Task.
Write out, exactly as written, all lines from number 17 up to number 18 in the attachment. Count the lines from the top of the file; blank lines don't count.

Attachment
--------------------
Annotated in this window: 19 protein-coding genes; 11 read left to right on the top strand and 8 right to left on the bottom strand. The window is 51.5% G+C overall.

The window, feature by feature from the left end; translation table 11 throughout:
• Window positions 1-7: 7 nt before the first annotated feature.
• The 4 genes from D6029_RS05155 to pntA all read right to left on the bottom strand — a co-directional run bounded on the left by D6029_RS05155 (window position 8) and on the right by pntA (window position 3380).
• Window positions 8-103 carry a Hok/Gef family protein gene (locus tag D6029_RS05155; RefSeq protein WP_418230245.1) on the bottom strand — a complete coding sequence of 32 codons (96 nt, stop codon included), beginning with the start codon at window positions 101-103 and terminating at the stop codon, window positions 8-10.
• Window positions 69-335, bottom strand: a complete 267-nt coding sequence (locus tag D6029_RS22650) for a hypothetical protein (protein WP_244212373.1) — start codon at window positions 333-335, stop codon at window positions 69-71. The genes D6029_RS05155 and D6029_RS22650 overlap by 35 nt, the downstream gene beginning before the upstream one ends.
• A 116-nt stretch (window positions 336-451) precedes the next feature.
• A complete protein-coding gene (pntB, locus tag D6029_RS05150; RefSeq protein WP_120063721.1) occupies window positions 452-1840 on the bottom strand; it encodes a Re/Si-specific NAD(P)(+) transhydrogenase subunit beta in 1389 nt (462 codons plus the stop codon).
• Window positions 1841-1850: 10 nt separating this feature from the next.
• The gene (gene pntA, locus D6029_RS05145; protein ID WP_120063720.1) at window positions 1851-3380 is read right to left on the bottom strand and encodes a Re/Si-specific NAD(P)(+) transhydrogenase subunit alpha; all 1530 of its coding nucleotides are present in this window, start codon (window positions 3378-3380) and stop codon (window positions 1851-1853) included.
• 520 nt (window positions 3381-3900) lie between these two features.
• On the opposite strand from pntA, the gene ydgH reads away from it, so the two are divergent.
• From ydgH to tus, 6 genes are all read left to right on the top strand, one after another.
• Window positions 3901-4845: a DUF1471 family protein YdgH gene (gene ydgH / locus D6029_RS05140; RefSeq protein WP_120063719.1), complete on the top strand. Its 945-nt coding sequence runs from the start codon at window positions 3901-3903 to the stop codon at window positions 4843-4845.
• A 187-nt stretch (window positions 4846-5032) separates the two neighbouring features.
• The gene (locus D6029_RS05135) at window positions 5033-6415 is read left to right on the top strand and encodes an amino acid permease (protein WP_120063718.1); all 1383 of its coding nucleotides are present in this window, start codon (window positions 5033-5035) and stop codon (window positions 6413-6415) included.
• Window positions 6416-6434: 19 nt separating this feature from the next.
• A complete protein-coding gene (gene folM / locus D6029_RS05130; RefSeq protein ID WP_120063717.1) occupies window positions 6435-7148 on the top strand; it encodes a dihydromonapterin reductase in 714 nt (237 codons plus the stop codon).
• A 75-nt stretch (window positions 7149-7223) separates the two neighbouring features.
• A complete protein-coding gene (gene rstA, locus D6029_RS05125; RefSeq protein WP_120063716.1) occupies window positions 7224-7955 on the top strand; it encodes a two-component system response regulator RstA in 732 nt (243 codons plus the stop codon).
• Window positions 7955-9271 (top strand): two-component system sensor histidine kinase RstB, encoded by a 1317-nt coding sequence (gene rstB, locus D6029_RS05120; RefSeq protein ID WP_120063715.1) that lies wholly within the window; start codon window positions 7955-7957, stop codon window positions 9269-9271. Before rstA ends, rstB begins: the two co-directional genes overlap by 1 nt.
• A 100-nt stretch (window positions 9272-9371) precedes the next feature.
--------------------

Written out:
• Window positions 6416-6434: 19 nt separating this feature from the next.
• A complete protein-coding gene (gene folM / locus D6029_RS05130; RefSeq protein ID WP_120063717.1) occupies window positions 6435-7148 on the top strand; it encodes a dihydromonapterin reductase in 714 nt (237 codons plus the stop codon).